The intention is to create an input validation framework for .Net applications.
There are very few and marginaly useful validation tools available, with most of them buing built for WWW applications, and generally tied to hard-coded validation rules. Also, they tend to expose just enough functionality to validate a single input field as a "standalone entity", without putting the validation rules into a bigger context or validating logically-related fields together.
I have found the need in some of my projects not only to separate the validation logic from the presentation, but also to have the ability to configure the validation logic from an external resource without having to recompile and redistribute the application. This, coupled with the need for complex, contextual and conditional validation requirements, has prompted me to write a relatively simple framework to do the job.
For example, say you have a form that captures user information for some sort of contractual agreement.
The form captures:
Now you ship your application to two different sites in different countries. For a start, the formats of the phone number, social security number, and national ID / passport fields are different between site A and site B. Not only, but also each site has different requirements: site A is not bothered about capturing national ID / passport information, but wants the email address field to be mandatory; conversely, site B is not bothered about capturing email addresses, but national ID / passport is critical to them.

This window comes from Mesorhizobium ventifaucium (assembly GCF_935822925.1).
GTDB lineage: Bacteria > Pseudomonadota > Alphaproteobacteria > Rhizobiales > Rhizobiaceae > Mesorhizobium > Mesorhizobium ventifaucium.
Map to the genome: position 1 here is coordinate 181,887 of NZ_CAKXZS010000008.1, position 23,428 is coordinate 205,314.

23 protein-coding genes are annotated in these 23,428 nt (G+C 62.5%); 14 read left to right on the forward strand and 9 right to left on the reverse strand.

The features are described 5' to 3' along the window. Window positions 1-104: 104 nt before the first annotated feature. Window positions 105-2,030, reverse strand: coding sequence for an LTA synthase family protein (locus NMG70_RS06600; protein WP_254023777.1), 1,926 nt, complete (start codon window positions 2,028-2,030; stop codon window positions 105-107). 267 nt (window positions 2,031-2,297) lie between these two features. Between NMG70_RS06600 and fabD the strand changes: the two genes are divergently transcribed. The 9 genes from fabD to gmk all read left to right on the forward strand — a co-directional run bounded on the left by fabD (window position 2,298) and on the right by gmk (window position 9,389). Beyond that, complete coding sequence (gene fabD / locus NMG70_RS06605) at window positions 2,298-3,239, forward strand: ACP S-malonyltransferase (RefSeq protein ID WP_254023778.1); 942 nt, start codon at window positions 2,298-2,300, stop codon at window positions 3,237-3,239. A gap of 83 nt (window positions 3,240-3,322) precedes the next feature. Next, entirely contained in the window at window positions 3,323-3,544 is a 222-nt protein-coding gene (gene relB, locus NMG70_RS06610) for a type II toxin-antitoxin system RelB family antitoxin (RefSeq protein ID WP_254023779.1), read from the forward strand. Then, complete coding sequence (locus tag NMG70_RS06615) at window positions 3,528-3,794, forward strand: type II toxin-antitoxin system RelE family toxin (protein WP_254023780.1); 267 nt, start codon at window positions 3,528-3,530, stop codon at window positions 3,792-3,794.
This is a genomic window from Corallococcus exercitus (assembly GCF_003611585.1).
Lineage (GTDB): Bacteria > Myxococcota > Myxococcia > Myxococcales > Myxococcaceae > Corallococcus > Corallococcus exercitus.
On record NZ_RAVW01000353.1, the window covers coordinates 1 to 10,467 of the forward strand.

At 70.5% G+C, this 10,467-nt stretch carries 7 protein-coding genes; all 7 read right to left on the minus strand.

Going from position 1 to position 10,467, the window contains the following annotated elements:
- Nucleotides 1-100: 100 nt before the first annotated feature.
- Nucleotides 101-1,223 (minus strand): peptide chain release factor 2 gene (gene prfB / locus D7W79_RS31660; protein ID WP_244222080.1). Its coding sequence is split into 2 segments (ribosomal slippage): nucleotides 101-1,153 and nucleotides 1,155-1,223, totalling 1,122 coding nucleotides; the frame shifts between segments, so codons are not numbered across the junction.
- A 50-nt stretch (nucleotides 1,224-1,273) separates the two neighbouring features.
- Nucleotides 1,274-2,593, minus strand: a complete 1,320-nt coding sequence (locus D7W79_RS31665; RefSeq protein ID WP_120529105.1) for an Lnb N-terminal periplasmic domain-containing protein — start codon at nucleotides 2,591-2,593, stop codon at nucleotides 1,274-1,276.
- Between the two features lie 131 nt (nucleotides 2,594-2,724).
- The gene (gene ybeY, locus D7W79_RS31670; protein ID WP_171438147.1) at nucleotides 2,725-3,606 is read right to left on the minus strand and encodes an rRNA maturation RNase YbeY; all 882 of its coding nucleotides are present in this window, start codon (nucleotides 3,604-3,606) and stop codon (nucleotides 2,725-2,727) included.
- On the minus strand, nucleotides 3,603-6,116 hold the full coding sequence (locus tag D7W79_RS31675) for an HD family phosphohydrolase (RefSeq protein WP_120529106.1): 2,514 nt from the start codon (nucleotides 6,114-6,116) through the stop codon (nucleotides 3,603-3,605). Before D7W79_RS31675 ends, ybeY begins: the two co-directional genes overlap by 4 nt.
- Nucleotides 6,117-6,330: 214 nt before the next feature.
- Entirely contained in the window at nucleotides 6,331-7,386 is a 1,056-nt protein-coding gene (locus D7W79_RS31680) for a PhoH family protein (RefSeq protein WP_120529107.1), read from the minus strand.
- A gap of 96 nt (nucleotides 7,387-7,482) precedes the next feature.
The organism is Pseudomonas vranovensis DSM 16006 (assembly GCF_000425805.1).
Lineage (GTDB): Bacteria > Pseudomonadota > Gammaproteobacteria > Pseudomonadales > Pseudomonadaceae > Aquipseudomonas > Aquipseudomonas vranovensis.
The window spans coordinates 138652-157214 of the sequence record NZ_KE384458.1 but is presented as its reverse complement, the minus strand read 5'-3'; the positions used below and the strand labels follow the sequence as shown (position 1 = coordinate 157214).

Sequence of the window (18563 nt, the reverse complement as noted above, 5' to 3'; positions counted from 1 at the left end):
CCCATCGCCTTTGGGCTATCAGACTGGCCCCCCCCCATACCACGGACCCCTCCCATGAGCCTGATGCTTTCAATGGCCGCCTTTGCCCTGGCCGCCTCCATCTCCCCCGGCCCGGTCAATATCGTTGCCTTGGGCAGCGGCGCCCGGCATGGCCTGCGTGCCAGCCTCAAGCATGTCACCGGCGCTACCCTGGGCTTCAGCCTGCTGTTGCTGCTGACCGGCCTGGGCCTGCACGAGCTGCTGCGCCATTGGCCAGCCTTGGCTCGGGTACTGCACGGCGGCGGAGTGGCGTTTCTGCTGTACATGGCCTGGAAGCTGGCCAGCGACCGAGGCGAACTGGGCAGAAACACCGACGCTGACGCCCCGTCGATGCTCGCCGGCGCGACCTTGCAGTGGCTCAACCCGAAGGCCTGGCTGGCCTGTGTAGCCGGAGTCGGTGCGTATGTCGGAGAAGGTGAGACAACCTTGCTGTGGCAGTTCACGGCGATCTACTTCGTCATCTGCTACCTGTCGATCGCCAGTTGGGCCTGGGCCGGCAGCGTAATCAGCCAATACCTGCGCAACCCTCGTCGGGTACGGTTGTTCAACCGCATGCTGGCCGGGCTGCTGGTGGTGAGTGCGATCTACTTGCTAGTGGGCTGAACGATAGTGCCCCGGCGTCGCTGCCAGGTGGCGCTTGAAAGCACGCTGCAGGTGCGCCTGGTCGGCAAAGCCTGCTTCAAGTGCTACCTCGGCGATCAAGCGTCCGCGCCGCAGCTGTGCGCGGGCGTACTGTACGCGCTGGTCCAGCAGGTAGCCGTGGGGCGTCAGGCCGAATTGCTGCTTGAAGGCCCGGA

Also, assume that at this stage neither site is bothered about the salutation field.
What do you do?
You could ship two different versions of the application, but surely that's not a convenient and sustainable solution. What if you have 20 business units, each with different validation requirements? Do you build, ship and maintain 20 versions of the application? Nightmare!
Alternatively, you could hard-code the validation logic in the form and switch it on or off according to an external resource file or config file, with hard-coded validation in a big case statement to see which business unit is executing the code, but you've got to do that for each control in the form, in case one of the sites decides that all of a sudden the salutation field must be mandatory
This is ok if you have a form with a handful of controls, but what happens when you have a lot more?
And what happens when you need to make a little adjustment to some control's validation logic? And what if the company decides to open a new business unit somewhere in the world? You need to reopen the code, rebuild, test and ship.
So here's the idea: decoupling the validation logic from the application. How about a validation framework that simply processes validation rules against generic containers? These rules can be defined in an external configuration file, which can also drive the dependency injection for the generic containers at runtime.
When you ship the application (and the validation framework) to "N" sites, they can each configure their own validation rules as needed, and change them as and when required, without the need for the application developers to change a single line of code. The only time you would open the code is to do proper code maintenance/patching or to work on the next release, but you would never have to open the code to reconfigure any of the input validation stuff.